Why Am I So Dizzy?
Ever feel like you are on a constant merry go round? That is how some people explain how the spinning sensation they feel on a daily basis; feeling unbalanced, swaying, tilting, or pulled in one direction. This experience is commonly referred to as vertigo. Some sufferers also feel nauseated, experience headaches, sweating, or even a jerking eye movement, known as nystagmus. These symptoms vary and may last anywhere from a few minutes or a few hours. Research suggests that vertigo typically occurs due to a variety of inner ear problems.
What Causes Vertigo?
Sometimes these issues are be caused by a condition called benign paroxysmal positional vertigo (BPPV), or calcium deposits in the inner ear canals. These deposits are an issue because the inner ear is the mechanism that alerts your brain to head and body movements relative to gravity. Hence, if the ear senses you are off balance, you will feel that way.
A second inner ear disorder that can cause vertigo is Meniere's disease. Meniere's disease occurs when fluid builds up in the ear, and the inner ear pressure changes. In addition to vertigo, this condition can cause hearing loss and tinnitus (ringing in the ears).
A third cause of vertigo is known as labyrinthitis, or vestibular neuritis. Vestibular neuritis is a condition frequently related to a viral infection, which causes inflammation in the inner ear surrounding nerves that are necessary for the managing body's sense of balance.
Some additional, but less common, causes of vertigo may include an injury to the head or neck, stroke, brain tumor, certain medications, and migraine headaches.
How Is Vertigo Treated?
Most times your body will adapt, and these feelings will go away on their own. However, in some cases forms or physical therapy are needed. One such treatment is called vestibular rehabilitation. The vestibular system includes parts of the brain and inner ear that help your body to control eye movement and balance. The primary objective of vestibular rehabilitation is to help strengthen the vestibular system and retrain your senses to be able to deal with and compensate for the underlying condition that causes vertigo in your particular case.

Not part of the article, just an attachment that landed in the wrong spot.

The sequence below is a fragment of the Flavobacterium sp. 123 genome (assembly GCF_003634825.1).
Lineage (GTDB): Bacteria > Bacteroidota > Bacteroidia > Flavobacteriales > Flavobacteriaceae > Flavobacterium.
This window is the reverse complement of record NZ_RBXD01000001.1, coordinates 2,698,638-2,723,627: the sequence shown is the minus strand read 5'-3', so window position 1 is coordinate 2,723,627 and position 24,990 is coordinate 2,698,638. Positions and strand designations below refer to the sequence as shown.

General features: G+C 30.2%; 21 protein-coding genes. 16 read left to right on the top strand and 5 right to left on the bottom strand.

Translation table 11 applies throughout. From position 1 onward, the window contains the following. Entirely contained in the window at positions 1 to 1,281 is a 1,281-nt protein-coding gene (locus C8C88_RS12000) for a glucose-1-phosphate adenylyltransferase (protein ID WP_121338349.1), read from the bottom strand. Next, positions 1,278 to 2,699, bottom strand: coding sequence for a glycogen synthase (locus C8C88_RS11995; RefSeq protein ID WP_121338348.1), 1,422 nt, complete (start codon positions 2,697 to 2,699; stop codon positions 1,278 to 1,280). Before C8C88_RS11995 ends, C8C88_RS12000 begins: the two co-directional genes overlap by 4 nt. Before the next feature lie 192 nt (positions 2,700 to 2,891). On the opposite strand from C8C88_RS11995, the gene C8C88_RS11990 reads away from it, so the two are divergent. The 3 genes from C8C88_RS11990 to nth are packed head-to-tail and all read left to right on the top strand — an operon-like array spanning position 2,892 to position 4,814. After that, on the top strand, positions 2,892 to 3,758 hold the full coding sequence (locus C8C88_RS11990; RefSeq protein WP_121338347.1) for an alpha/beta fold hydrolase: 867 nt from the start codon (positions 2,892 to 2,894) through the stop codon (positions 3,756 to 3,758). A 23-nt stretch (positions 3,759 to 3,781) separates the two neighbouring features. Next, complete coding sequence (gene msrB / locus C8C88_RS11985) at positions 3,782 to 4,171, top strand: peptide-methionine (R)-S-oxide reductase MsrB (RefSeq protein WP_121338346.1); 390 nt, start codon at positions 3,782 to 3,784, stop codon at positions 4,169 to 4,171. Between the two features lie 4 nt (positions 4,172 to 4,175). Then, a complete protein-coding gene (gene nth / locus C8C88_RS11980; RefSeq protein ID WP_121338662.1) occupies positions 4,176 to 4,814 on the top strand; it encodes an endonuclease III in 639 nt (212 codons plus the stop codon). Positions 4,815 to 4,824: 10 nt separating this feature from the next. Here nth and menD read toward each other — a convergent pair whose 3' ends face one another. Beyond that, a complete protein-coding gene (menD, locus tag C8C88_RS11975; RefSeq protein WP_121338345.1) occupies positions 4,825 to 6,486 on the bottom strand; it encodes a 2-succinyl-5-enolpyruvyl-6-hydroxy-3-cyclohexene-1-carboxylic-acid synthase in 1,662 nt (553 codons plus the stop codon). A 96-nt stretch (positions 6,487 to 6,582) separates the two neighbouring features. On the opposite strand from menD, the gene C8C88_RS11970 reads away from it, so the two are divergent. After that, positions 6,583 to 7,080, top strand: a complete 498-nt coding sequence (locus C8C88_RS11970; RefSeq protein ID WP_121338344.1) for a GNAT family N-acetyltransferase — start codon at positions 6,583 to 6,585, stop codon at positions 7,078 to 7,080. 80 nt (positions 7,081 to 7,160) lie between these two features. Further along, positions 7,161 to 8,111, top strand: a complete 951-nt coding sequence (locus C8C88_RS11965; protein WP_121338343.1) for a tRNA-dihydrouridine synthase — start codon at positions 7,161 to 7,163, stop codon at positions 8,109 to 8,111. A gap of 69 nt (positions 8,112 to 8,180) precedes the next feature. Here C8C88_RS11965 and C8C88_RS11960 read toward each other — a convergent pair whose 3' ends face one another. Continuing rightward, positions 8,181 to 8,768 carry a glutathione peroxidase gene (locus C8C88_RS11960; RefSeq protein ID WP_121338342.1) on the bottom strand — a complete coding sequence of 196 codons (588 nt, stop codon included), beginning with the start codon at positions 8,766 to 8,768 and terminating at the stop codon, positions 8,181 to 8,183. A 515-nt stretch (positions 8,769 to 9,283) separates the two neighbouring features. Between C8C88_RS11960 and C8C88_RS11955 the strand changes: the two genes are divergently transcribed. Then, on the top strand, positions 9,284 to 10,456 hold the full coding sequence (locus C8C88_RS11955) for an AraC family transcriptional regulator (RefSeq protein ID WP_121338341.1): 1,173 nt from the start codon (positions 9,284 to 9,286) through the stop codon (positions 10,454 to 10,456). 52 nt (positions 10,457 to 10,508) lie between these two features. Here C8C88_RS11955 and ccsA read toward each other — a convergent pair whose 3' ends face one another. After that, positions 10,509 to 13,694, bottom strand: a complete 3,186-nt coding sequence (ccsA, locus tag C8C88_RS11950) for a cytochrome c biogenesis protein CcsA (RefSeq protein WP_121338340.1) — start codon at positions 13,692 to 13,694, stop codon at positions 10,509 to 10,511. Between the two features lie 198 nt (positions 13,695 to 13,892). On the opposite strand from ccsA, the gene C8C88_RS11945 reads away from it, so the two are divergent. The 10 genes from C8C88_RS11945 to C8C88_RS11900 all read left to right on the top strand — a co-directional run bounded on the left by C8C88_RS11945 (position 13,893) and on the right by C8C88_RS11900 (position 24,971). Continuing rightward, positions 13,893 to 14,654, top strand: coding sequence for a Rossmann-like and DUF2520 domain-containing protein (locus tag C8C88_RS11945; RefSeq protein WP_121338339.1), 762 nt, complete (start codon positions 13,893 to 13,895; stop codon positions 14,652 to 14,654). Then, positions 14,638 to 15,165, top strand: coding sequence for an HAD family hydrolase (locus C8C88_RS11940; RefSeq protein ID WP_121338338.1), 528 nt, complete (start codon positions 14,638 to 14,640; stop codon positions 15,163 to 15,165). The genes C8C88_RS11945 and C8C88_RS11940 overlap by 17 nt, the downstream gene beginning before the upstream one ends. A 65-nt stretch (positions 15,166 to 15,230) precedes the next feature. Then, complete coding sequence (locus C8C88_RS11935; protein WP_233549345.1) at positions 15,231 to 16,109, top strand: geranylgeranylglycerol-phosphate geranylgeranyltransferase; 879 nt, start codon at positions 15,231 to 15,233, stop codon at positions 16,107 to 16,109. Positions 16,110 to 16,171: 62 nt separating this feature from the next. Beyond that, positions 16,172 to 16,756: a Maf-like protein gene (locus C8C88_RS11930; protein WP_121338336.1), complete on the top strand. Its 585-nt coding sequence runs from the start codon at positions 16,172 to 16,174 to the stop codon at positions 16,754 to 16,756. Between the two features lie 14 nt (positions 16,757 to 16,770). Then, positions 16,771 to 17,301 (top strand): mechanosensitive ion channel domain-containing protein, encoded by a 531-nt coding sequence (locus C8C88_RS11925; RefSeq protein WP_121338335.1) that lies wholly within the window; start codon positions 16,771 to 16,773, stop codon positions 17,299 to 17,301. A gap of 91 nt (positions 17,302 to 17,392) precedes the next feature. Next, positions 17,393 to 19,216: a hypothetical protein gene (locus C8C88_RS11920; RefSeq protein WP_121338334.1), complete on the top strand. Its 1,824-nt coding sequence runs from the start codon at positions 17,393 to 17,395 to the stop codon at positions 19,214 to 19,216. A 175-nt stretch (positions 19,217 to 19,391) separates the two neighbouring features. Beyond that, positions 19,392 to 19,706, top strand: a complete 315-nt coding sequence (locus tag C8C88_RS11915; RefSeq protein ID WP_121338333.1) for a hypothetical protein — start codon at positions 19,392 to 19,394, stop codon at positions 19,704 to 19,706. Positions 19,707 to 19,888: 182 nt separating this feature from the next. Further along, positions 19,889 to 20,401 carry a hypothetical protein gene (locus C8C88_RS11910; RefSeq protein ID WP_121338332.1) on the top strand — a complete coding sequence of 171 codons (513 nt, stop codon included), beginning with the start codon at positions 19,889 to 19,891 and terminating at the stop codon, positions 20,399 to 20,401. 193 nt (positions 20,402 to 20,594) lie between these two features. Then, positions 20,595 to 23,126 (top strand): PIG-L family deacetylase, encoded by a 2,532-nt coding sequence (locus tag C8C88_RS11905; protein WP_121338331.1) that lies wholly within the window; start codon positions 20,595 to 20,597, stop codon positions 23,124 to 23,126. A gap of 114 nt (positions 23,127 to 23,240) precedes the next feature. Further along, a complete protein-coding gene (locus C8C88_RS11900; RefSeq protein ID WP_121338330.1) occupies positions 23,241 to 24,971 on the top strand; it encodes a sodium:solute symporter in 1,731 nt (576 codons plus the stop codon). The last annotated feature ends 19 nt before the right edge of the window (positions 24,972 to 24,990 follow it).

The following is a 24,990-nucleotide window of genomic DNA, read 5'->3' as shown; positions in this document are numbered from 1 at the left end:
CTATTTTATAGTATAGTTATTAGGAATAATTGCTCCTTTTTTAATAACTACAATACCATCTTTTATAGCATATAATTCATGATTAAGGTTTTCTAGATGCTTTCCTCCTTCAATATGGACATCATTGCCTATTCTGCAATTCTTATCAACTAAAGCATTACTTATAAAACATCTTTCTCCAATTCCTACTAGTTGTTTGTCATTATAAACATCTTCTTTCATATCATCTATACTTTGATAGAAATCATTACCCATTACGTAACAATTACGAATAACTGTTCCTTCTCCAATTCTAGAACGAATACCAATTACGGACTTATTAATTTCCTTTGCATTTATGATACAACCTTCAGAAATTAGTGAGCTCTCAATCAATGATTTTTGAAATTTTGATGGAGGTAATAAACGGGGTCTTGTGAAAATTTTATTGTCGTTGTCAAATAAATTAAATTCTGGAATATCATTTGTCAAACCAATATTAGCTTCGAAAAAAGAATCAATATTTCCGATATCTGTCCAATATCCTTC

A second treatment for vertigo is known as Canalith Repositioning Maneuvers. Canalith Repositioning Maneuvers are a series of body and head movements recommended by the American Academy of Neurology designed to relocate calcium deposits from the ear canal to an inner ear chamber where the body can absorb them. During this procedure, it is expected that the patient will experience vertigo symptoms, but they are safe to perform and can be very effective.
In cases when vertigo is caused by infection or inflammation, medication such as antibiotics or steroids may be prescribed. In cases such as Meniere's disease, diuretics (water pills) can be used to reduce inner ear pressure caused by water buildup.
When vertigo is caused by a more serious problem such as a tumor or injury to the brain or neck, surgery may be required to alleviate the underlying cause.
What to do if you have vertigo
If you experience dizziness, nausea, or are having trouble with your balance, please give us a call. We specialize in these type of disorders and can help you to find the underlying cause, and help you with the treatment required to alleviate it.
Jean McConnell, MS, PT, ATC is the owner of Pinnacle Health Concepts physical therapy located in Boardman, OH. You may reach her at 330-480-9362.